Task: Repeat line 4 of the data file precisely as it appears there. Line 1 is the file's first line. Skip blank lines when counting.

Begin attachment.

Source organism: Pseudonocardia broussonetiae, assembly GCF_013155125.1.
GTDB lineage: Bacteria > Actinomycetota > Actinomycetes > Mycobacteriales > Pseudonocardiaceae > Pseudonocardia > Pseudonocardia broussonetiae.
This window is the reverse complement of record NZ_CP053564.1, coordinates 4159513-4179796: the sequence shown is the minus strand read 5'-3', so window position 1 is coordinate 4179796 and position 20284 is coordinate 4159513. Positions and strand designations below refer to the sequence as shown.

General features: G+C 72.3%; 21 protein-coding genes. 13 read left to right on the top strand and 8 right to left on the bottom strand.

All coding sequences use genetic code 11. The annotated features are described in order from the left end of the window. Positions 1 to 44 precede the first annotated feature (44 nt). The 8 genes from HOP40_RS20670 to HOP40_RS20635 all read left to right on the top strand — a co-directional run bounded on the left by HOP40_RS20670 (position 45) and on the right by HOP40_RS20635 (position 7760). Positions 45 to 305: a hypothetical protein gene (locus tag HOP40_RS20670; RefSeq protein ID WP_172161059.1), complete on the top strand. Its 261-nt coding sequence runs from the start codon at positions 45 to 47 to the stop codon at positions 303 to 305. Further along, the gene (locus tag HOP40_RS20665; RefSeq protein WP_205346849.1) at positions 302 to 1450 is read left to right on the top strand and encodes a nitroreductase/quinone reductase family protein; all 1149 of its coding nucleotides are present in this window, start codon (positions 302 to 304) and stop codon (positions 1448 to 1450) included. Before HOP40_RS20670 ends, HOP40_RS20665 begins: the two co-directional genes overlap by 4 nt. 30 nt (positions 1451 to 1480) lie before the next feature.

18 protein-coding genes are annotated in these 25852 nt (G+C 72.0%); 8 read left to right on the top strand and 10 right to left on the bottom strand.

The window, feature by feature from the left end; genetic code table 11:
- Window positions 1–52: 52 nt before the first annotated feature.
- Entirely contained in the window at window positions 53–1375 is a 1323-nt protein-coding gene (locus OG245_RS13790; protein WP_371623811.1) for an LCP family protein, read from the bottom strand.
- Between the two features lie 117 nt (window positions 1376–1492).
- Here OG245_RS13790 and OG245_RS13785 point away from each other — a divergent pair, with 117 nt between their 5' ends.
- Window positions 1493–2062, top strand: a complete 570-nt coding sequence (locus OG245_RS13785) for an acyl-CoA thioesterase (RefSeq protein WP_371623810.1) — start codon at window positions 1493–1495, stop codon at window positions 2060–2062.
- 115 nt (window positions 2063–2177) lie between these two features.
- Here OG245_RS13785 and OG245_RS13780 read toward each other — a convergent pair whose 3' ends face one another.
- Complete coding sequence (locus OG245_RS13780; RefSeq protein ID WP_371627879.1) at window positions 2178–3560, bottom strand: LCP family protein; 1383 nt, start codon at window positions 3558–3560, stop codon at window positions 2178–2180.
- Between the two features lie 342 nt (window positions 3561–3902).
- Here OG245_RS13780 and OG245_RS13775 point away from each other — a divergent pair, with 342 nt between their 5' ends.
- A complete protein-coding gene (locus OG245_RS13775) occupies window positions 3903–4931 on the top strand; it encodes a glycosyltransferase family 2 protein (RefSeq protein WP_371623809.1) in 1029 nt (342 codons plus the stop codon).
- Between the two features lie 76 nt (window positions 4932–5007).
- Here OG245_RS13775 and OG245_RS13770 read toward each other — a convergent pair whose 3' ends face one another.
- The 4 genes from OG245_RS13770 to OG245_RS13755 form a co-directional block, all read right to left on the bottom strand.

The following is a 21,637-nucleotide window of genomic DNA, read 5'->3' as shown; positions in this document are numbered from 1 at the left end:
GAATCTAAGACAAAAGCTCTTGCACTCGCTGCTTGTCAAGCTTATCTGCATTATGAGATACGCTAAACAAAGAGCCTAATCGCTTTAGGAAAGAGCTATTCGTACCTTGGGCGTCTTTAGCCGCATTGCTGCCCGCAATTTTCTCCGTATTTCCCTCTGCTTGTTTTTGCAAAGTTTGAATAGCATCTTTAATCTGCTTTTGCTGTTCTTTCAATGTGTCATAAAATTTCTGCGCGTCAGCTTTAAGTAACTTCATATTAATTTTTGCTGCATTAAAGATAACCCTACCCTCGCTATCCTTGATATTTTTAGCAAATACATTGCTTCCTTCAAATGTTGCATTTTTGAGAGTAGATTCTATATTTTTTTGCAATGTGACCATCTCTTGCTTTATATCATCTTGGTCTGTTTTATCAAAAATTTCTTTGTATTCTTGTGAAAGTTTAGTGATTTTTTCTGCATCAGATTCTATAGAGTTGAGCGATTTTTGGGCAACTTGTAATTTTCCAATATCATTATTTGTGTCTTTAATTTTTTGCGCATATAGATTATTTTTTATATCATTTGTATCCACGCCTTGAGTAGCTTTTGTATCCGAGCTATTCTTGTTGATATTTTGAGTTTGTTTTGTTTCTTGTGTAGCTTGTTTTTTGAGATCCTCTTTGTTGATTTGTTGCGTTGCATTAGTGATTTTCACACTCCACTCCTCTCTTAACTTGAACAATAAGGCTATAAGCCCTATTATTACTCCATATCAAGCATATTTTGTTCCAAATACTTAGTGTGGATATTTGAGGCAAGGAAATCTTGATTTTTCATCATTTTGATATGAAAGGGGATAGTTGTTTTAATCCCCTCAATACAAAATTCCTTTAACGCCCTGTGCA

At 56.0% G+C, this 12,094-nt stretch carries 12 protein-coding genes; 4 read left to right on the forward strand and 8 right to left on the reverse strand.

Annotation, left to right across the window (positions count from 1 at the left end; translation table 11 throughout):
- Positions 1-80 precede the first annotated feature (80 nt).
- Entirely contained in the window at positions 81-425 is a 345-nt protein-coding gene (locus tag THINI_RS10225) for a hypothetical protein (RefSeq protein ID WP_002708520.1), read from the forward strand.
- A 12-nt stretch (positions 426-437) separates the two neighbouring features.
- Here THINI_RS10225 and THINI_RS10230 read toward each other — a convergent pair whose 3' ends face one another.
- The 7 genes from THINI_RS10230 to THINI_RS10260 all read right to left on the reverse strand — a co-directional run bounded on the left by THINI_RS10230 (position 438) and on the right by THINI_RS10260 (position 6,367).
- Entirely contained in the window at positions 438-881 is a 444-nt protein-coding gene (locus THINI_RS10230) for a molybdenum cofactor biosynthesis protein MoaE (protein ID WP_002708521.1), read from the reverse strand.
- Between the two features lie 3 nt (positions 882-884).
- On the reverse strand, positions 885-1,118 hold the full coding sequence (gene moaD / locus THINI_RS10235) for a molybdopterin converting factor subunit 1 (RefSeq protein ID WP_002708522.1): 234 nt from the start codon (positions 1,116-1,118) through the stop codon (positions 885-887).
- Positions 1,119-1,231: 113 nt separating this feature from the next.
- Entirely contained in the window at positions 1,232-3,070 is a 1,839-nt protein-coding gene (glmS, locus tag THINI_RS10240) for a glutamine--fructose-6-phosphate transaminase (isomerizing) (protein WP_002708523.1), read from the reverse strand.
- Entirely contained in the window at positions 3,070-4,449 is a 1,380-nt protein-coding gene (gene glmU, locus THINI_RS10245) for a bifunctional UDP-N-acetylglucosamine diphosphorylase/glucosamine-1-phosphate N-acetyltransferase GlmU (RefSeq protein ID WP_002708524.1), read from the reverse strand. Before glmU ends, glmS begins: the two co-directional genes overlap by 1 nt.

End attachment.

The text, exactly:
General features: G+C 72.3%; 21 protein-coding genes. 13 read left to right on the top strand and 8 right to left on the bottom strand.